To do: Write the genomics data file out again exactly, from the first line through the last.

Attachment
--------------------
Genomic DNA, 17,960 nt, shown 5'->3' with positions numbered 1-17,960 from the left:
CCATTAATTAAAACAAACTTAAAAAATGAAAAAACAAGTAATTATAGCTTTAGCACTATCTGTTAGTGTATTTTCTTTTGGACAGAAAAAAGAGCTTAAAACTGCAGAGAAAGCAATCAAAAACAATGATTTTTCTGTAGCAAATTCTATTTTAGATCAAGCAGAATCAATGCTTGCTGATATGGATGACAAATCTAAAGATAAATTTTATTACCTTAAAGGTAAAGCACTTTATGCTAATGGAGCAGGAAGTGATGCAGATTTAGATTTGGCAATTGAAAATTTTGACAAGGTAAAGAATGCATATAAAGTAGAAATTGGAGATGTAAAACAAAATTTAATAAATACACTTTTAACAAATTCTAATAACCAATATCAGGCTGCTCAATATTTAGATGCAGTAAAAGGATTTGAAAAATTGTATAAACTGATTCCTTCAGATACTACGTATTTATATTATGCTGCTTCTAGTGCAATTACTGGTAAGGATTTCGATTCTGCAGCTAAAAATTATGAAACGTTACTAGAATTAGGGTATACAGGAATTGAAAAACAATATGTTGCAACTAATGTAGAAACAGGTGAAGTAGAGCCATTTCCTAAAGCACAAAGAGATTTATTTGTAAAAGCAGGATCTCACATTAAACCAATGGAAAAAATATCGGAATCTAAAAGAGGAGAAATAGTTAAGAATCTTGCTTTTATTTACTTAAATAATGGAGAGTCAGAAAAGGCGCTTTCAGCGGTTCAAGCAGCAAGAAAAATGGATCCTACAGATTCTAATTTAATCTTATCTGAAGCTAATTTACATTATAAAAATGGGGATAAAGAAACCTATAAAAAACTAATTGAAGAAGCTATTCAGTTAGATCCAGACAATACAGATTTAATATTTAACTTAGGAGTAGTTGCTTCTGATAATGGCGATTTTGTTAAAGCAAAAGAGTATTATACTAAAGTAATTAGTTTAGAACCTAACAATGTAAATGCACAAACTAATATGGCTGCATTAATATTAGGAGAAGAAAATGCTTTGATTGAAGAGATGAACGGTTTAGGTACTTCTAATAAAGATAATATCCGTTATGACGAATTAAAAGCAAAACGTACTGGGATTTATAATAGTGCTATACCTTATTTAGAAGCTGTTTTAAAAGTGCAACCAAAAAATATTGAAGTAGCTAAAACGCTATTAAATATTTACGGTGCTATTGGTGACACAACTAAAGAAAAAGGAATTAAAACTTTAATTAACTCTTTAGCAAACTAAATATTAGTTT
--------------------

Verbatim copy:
Genomic DNA, 17,960 nt, shown 5'->3' with positions numbered 1-17,960 from the left:
CCATTAATTAAAACAAACTTAAAAAATGAAAAAACAAGTAATTATAGCTTTAGCACTATCTGTTAGTGTATTTTCTTTTGGACAGAAAAAAGAGCTTAAAACTGCAGAGAAAGCAATCAAAAACAATGATTTTTCTGTAGCAAATTCTATTTTAGATCAAGCAGAATCAATGCTTGCTGATATGGATGACAAATCTAAAGATAAATTTTATTACCTTAAAGGTAAAGCACTTTATGCTAATGGAGCAGGAAGTGATGCAGATTTAGATTTGGCAATTGAAAATTTTGACAAGGTAAAGAATGCATATAAAGTAGAAATTGGAGATGTAAAACAAAATTTAATAAATACACTTTTAACAAATTCTAATAACCAATATCAGGCTGCTCAATATTTAGATGCAGTAAAAGGATTTGAAAAATTGTATAAACTGATTCCTTCAGATACTACGTATTTATATTATGCTGCTTCTAGTGCAATTACTGGTAAGGATTTCGATTCTGCAGCTAAAAATTATGAAACGTTACTAGAATTAGGGTATACAGGAATTGAAAAACAATATGTTGCAACTAATGTAGAAACAGGTGAAGTAGAGCCATTTCCTAAAGCACAAAGAGATTTATTTGTAAAAGCAGGATCTCACATTAAACCAATGGAAAAAATATCGGAATCTAAAAGAGGAGAAATAGTTAAGAATCTTGCTTTTATTTACTTAAATAATGGAGAGTCAGAAAAGGCGCTTTCAGCGGTTCAAGCAGCAAGAAAAATGGATCCTACAGATTCTAATTTAATCTTATCTGAAGCTAATTTACATTATAAAAATGGGGATAAAGAAACCTATAAAAAACTAATTGAAGAAGCTATTCAGTTAGATCCAGACAATACAGATTTAATATTTAACTTAGGAGTAGTTGCTTCTGATAATGGCGATTTTGTTAAAGCAAAAGAGTATTATACTAAAGTAATTAGTTTAGAACCTAACAATGTAAATGCACAAACTAATATGGCTGCATTAATATTAGGAGAAGAAAATGCTTTGATTGAAGAGATGAACGGTTTAGGTACTTCTAATAAAGATAATATCCGTTATGACGAATTAAAAGCAAAACGTACTGGGATTTATAATAGTGCTATACCTTATTTAGAAGCTGTTTTAAAAGTGCAACCAAAAAATATTGAAGTAGCTAAAACGCTATTAAATATTTACGGTGCTATTGGTGACACAACTAAAGAAAAAGGAATTAAAACTTTAATTAACTCTTTAGCAAACTAAATATTAGTTT